ATLANTA (AP) — Amendments to Georgia's current state budget moved ahead Tuesday, including $315 million to cover bonuses that were already paid to state employees and public school teachers and $1.5 billion in extra money for road building and maintenance.
The House Appropriations Committee voted to advance House Bill 915, which would boost spending in the current budget running through June 30 by a massive $5 billion. The full House is scheduled to vote on the bill Wednesday.
"I know we’ve got some really good stuff in this budget," said House Appropriations Committee Chairman Matt Hatchett, a Dublin Republican.
Republican Gov. Brian Kemp proposed the boost, which would push spending of state money to $37.5 billion. Total spending, including federal aid, college tuition, fines and fees, would rise to $67.5 billion
Kemp actually plans to spend less in the next full budget year beginning July 1, because he plans to spend $2 billion of reserves this year.
Georgia has $5.4 billion set aside in its rainy day fund, which is filled to its legal limit of 15% of state revenue. Beyond that, it has $10.7 billion in surplus cash collected over three years. There would be $8.7 billion left after Kemp's proposed spending.
Because the governor sets the revenue estimate, above which lawmakers can't spend, lawmakers mostly re-arrange the governor's proposed spending, and must cut something any time they want to add something else. In some cases Tuesday, House committee members voted to add back projects that Kemp originally struck from this year's budget, a move that provoked anger among lawmakers. Kemp has since softened his stance on some of that spending.
“We are working very closely together," Hatchett said of the effort to reinsert spending. "They hear us. I hear them. Nobody’s perfect.”
The governor before Christmas ordered $1,000 bonuses paid to state and university employees and public school teachers. The House plan includes that $315 million in spending.
That doesn't include larger pay raises planned for employees beginning July 1, which lawmakers will finalize in March when they vote on next year's budget. Kemp wants state and university employees to get a 4% cost-of-living increase across the board, while teachers would get a roughly equivalent $2,500-a-year increase.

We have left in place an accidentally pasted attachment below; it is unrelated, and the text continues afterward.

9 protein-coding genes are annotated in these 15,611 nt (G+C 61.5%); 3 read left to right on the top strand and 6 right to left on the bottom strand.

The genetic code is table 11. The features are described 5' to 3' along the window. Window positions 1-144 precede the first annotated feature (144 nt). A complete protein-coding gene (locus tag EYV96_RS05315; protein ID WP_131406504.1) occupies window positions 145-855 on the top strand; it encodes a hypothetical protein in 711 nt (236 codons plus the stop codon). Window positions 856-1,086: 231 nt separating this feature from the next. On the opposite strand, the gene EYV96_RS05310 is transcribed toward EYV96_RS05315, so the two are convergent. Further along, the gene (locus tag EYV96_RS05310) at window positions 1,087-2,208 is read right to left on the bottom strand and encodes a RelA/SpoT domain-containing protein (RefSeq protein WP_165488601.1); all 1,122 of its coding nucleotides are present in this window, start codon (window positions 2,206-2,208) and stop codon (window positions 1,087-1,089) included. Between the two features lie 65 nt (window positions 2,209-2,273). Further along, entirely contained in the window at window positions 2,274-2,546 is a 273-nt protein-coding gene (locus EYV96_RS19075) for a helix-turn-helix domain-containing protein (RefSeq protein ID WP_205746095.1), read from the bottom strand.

The committee agreed to allot $1.5 billion in cash to the Georgia Department of Transportation before June 30 to speed planned roadwork and establish a freight infrastructure program. But the panel shifted the money around, proposing to spend $100 million more on road repaving to cover higher costs for asphalt and concrete. The House also boosted spending for airport aid in part to provide state matching funds for a new airport near Griffin. To pay for those changes, the panel cut Kemp's proposed spending on freight infrastructure by $131 million to $510 million.
The House would allocate Kemp's proposed $200 million increase in road and bridge aid to cities and counties in such a way that local governments wouldn't have to match the money.
The panel approved Kemp's plans to spend $451 million to finish a new prison in Washington County and $135 million to repair other prisons. The panel also added $4.2 million to already proposed money to install technology to prevent inmates from using contraband cell phones, and added $5.2 million to rotate prisoners to private prisons while the technology is installed.
Also approved were $500 million to pay down debt in one of the state's employee pension funds, $250 million to finance water and sewer work and $200 million for grants and sites to attract industry.
The House would add $10.4 million to open a child and adolescent crisis stabilization unit in Savannah, and would spend $2 million on a pilot program to relieve sheriffs from transporting mental patients.